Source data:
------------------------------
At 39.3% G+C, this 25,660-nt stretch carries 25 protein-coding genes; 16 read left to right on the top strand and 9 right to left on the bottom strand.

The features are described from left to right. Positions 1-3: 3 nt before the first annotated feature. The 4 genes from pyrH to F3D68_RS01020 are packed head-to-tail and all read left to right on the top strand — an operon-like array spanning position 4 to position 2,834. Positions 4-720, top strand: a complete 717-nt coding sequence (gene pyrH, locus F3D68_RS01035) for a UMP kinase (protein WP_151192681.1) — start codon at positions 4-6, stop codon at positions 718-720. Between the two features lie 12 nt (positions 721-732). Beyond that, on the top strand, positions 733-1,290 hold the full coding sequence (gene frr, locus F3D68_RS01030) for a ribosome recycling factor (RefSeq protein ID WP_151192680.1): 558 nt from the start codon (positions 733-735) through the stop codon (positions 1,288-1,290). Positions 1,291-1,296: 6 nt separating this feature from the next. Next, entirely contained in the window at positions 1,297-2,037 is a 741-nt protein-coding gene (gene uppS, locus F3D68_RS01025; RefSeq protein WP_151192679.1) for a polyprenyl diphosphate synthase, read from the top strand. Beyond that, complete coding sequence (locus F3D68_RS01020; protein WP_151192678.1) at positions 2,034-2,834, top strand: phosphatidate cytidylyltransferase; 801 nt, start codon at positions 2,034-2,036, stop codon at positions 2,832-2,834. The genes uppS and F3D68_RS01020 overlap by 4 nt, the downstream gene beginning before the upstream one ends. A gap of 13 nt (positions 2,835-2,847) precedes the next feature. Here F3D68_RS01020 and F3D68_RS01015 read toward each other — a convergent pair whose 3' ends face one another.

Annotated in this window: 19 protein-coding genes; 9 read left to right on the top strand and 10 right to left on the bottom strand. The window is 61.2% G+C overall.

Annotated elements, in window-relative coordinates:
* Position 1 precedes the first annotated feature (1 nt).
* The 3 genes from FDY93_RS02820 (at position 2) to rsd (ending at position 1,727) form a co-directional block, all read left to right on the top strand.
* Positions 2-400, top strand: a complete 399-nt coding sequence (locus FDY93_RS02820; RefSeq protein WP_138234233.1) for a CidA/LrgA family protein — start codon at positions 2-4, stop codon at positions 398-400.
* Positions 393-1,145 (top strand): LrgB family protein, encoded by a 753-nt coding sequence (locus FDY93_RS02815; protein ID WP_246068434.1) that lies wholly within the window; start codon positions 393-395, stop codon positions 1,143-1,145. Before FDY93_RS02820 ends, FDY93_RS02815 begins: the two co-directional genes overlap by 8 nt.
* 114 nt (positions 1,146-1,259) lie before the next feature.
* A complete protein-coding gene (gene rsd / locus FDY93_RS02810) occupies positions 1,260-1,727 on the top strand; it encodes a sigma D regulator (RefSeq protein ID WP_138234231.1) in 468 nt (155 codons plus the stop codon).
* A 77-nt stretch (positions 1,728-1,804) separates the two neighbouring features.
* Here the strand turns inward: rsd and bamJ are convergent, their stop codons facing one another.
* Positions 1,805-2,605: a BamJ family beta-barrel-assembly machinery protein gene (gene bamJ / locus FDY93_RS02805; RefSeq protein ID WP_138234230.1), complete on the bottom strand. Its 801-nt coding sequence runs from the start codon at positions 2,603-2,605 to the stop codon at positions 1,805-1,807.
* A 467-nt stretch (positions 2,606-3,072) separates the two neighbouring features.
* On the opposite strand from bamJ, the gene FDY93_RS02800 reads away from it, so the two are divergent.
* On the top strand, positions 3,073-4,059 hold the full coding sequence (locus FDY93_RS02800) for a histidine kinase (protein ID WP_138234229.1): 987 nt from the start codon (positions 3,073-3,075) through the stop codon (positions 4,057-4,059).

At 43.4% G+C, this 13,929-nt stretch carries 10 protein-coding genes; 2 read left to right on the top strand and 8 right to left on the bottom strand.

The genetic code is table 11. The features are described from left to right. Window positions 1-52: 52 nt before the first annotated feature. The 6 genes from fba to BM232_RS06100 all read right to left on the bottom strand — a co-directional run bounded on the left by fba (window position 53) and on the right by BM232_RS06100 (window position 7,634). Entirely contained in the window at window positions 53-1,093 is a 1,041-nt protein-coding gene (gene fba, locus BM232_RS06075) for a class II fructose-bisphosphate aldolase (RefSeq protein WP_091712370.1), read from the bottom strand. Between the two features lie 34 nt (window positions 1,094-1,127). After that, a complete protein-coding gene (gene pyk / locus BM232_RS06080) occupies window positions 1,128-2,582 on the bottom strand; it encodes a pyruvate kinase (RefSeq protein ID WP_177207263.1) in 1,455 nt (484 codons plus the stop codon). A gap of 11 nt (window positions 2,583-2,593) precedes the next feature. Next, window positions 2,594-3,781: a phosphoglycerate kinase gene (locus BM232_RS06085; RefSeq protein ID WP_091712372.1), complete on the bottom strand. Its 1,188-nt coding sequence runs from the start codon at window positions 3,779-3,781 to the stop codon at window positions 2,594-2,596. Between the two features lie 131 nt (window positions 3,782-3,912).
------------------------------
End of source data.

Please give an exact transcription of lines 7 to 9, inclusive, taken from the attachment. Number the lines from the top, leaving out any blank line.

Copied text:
* Positions 2-400, top strand: a complete 399-nt coding sequence (locus FDY93_RS02820; RefSeq protein WP_138234233.1) for a CidA/LrgA family protein — start codon at positions 2-4, stop codon at positions 398-400.
* Positions 393-1,145 (top strand): LrgB family protein, encoded by a 753-nt coding sequence (locus FDY93_RS02815; protein ID WP_246068434.1) that lies wholly within the window; start codon positions 393-395, stop codon positions 1,143-1,145. Before FDY93_RS02820 ends, FDY93_RS02815 begins: the two co-directional genes overlap by 8 nt.
* 114 nt (positions 1,146-1,259) lie before the next feature.